The main allergy associated with black mulberries is Mor n 3, this is a lipid transfer protein (LTP). LTPs are resistant to heat and are found in many types of plants. Patients suffering from a more severe allergy to cooked fruit may be sensitised to this group of proteins.
The white mulberry plant has an allergen, Mor a 2 which is associated with pollen allergies and asthma linked reactions.
You may be suffering from LTP Syndrome if you have reactions to various fruits, vegetables and nuts and your reactions continue to be severe after you have discarded the peel and have cooked the food.
Common foods involved in LTP allergy include kiwi, strawberries, sunflower seeds, walnut, apple, mulberry, banana, pea, apricot, cherry, plum, almond, peach pomegranate, raspberry, tomato, grape, celery, peanut, asparagus, cabbage, broccoli, chestnut, lemon, tangerine, orange, hazelnut, lettuce, lentils, lupin, green bean, pear, mustard, wheat and maize.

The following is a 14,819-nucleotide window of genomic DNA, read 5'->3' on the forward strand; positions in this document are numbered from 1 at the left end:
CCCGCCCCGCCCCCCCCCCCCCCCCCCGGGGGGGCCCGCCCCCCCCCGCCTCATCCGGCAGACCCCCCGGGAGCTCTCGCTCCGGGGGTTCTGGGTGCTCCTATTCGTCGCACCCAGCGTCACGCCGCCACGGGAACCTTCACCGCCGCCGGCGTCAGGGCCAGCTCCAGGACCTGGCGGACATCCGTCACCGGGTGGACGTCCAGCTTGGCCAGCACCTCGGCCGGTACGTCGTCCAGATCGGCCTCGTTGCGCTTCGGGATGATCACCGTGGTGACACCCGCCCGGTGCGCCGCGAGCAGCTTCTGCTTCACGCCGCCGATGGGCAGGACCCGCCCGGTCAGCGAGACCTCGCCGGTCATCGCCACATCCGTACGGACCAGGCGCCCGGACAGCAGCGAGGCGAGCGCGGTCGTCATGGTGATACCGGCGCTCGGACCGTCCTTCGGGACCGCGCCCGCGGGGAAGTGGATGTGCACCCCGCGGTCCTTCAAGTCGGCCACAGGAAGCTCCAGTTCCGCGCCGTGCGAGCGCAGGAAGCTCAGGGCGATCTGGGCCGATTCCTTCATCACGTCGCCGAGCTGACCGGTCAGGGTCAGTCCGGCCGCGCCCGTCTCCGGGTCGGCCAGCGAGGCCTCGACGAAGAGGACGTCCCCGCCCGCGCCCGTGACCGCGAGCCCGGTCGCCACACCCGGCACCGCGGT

Science Direct - Lipid Transder Proteins
Lipid Transfer Proteins (LTP Syndrome)
Pollen Library - White Mulberry Pollen
Articles and Journals
Allergic reactions to genus Morus plants: a review, 2020
Lipid Transfer Protein allergy in the United Kingdom: Characterization and comparison with a matched Italian cohort, 2019
An IgE-Mediated Allergic Reaction Caused by Mulberry Fruit, 2015
Biochemical, immunological and clinical characterization of a cross-reactive nonspecific lipid transfer protein 1 from mulberry, 2010
Identification of Bet v 1‐related allergens in fig and other Moraceae fruits, 2010
Fig and mulberry cross-allergy, 2003
Cross-reactivity between Ficus benjamina latex and fig fruit in patients with clinical fig allergy, 2003
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